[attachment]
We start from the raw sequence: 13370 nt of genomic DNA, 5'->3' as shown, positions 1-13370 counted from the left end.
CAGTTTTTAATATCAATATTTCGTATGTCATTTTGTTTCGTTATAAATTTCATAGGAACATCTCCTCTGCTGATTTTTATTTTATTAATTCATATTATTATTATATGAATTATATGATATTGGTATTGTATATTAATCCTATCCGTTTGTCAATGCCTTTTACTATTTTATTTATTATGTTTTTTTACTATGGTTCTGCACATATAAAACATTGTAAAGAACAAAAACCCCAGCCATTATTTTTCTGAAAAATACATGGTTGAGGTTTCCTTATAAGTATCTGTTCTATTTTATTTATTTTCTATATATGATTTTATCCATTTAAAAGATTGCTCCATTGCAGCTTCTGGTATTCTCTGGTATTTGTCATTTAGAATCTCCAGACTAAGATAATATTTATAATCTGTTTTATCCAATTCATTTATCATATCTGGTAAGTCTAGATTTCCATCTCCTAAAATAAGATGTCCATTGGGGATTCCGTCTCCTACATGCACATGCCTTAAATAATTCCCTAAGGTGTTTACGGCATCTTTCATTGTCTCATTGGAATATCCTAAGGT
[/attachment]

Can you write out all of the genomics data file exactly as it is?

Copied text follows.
We start from the raw sequence: 13370 nt of genomic DNA, 5'->3' as shown, positions 1-13370 counted from the left end.
CAGTTTTTAATATCAATATTTCGTATGTCATTTTGTTTCGTTATAAATTTCATAGGAACATCTCCTCTGCTGATTTTTATTTTATTAATTCATATTATTATTATATGAATTATATGATATTGGTATTGTATATTAATCCTATCCGTTTGTCAATGCCTTTTACTATTTTATTTATTATGTTTTTTTACTATGGTTCTGCACATATAAAACATTGTAAAGAACAAAAACCCCAGCCATTATTTTTCTGAAAAATACATGGTTGAGGTTTCCTTATAAGTATCTGTTCTATTTTATTTATTTTCTATATATGATTTTATCCATTTAAAAGATTGCTCCATTGCAGCTTCTGGTATTCTCTGGTATTTGTCATTTAGAATCTCCAGACTAAGATAATATTTATAATCTGTTTTATCCAATTCATTTATCATATCTGGTAAGTCTAGATTTCCATCTCCTAAAATAAGATGTCCATTGGGGATTCCGTCTCCTACATGCACATGCCTTAAATAATTCCCTAAGGTGTTTACGGCATCTTTCATTGTCTCATTGGAATATCCTAAGGT